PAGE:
So this weekends has been one of enjoying the season for our little family. I don't think this is going to be one of those Martha Stewart holidays where everything looks put together. I would guess that it's probably going to be whatever the opposite of that is. (I base my hypothesis on the fact that the decorations on the bottom half of our tree are constantly being rearranged and often ending up clumped in one spot! And the fact that my first day of winter break is December 23.)
But if the little things count for much we are going to remember this December for many years to come. Saturday evening we ate a little meal as the tiniest snowflakes flew in the air, and then we were inspired to walk around our neighborhood all bundled up looking for "mas liths"--the i is long--let me translate: Christmas lights. We didn't even bother to stop for the calm and well appointed decorations. Nope we headed straight for the most garish displays possible. It's funny how when you look at the world from a child's perspective that way over the top seems just about right! We chose to say repeatedly, "Look at that exuberance!"
And as I write there are real snowflakes falling, and for the first time the little fellow is all bundled in a snowsuit while being pulled on a sled. And while his nose turns pink you just know that he is feeling exuberant.
And so I suspect that even if I had time to make 57 varieties of cookies or make the perfect gift for everyone or have well appointed decorations, there would be no more exuberance than seeing my son's dad try to get that son's boot back on while the little boy giggled and rolled in the snow.
Friday, December 3, 2010
So it's Friday and time for some books! I'm going to pass on something I wrote for a seasonal booklet. I think I've recommended these here, but not quite this way:
Proverbs 22:9 “A generous man will himself be blessed. . .”
This is a season of giving. For most of us that means extra stress about spending money—often more than we can afford, remembering who all we should give a gift or mail a card to, and so on. Stress, stress, and more stress. Is generosity supposed to be stressful? Is giving supposed to leave us depleted? I doubt it.
This year many books have crossed my path about giving, and two stand out to me. The books are 29 Gifts by Cami Walker and The Power of Half by Kevin and Hannah Salwen. I love these memoirs, because generosity had the most amazing effect in the lives of the giving participants—not the recipients. Through giving the authors are miraculously and tangibly changed—physically, socially, spiritually.
This has really gotten me wondering if we are taught to give for what it does for others or what it really does for us. My focus is shifting from giving because I should or even the needs or desires of others to what I am supposed to learn or gain from the experience. I’m also evaluating how and what I give. I’m trying to be more experiential and less material. The shift is subtle and deep and abundant. And I am blessed.
What are your thoughts on generosity?
Thursday, December 2, 2010
This evening we had one of our favorite meals. . . A Bakeover! This is such a simple way to serve wholesome and nourishing food. I learned about this from Mary Jane Butters. She is the goddess of organic farming and wise and whimsical self promotion. I love her books, magazine, and website.
To make a bakeover you simple choose vegetables to saute. I love the groovy little pan she sells to do this in--easy and efficient. Then you make a little crust--think biscuit mix and pop it in the oven. When you take it out of the oven you flip it onto a plate and then consume.
I love the combo of nourishment and simplicity. It takes a little time, but the quality is worth it. Tonight our meal had lots of potatoes from our organic farmer and friend, Dennis.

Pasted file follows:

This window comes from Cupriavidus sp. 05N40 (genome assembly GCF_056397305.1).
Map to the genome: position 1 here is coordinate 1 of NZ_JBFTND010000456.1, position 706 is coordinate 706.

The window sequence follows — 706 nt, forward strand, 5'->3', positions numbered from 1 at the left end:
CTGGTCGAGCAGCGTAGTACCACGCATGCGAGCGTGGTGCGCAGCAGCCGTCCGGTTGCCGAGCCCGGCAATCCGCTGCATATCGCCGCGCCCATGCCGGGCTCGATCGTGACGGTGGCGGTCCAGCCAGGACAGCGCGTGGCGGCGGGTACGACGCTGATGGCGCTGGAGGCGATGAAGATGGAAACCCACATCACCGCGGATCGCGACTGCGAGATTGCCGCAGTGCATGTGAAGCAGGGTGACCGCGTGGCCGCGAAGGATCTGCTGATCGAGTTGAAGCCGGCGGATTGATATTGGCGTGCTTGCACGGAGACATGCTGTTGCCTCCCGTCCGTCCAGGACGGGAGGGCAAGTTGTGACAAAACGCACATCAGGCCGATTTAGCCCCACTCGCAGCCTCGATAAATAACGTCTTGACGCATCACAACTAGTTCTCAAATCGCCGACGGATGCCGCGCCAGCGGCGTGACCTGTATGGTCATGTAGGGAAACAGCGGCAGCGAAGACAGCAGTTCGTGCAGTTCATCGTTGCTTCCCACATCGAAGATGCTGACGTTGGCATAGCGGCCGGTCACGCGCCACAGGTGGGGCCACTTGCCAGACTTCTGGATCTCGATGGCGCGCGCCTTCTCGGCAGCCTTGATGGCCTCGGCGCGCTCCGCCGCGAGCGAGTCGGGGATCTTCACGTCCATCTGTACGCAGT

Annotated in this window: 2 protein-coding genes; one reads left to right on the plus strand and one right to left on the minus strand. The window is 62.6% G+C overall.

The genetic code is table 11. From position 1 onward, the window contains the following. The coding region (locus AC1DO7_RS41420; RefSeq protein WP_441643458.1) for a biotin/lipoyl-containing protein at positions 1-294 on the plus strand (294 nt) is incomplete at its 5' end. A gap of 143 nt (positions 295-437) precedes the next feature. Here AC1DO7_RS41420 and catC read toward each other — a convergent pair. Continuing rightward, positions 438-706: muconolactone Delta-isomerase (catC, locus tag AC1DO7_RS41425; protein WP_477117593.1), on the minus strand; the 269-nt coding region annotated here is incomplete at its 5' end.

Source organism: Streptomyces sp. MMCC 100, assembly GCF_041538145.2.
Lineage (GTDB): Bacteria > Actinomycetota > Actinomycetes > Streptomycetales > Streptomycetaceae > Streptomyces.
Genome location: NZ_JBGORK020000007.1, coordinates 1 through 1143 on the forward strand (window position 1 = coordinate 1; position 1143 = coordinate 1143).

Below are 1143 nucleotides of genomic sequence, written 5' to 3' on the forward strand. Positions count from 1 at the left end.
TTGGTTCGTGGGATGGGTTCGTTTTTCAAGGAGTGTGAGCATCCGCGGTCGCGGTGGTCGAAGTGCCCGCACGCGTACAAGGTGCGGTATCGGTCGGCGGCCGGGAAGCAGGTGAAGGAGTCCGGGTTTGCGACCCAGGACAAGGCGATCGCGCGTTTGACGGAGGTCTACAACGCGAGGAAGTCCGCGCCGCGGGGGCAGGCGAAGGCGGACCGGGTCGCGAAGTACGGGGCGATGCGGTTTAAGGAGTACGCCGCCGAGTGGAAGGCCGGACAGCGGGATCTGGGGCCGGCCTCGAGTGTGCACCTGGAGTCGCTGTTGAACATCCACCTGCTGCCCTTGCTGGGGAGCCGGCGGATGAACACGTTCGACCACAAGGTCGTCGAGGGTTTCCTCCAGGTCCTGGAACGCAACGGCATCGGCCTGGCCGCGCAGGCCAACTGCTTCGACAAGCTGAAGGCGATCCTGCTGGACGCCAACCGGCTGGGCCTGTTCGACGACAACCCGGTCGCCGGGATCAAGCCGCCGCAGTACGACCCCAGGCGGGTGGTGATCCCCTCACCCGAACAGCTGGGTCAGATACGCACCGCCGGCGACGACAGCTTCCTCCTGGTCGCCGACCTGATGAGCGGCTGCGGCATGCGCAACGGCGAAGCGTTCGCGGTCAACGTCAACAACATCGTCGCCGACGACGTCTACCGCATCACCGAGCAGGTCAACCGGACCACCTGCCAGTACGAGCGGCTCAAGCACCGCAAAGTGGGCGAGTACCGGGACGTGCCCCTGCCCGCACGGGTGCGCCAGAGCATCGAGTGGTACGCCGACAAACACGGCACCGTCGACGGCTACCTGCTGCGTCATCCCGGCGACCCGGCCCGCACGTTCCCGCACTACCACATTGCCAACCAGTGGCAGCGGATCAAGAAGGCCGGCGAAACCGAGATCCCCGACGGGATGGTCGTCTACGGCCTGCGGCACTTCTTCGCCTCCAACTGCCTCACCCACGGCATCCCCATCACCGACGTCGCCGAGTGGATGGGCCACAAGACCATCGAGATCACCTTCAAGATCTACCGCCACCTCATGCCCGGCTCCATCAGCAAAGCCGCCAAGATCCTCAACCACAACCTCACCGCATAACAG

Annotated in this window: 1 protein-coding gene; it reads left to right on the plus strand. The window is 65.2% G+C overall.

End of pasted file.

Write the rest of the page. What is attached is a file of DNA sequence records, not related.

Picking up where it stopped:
This also brought a little personal challenge to mind. What could I do to simply nourish my spirit or my creativity?
How do your simply nourish your body, mind, and spirit?
Wednesday, December 1, 2010
Today we actually have a little snow on the ground, and the flakes were flying off and on all day. No matter how much I want it to be gone in March, I have a giddy feeling in my stomach when it starts. I love to see how excited my students are to see the snow return.
I've also spent today thinking lots about letting go. Letting go of needing to follow the super rigid schedule in my classroom. My students don't care that we didn't start Math at 11:00 exactly. They barely even noticed. Letting go of doing everything just so--lesson plans, grading, etc.
I was really surprised to see that when I didn't force, I actually accomplished a great deal. I'm sure there's a great deal of universal truth wrapped in there! Can I respect and trust the process in life and at school?
What happens when you let go?
Tuesday, November 30, 2010
It's crazy to see how quickly winter is approaching. There is snow in the forecast for tomorrow, and it's dark so early in the afternoon. I know it's not technically winter, but tomorrow is December.
I've started an amazing class this week. I'm a little shy to mention it. I think it's going to be really powerful--even life changing.
Today's feature revolved around darkness. It just got me thinking about how much I don't like the dark. I feel physical disoriented in the darkness. Sometimes it's even hard to catch my breath in the dark. I can't stand caves.
Sometimes I even move toward ANY light just to escape the dark. Who knows what could have been waiting on the other side of that darkness? Morning follows night. Spring follows winter. What raises such fear in me? Why?
How do you feel about darkness?
Monday, November 29, 2010
On the way home from church yesterday Virgil said, "I sure wish we could spend less time running around for Christmas and more time with the people we care about." My question is, "Why can't we?" Why can't we just put on our little mittens and little boots and wait at the door for what comes to us?
Why can't advent be a time to share simple experiences with people we love? Why does it have to be packed with stores and parking lots and waiting in line and insecurities about our gifts not being enough? I'm pretty sure it is because fear and expectation dominate the season.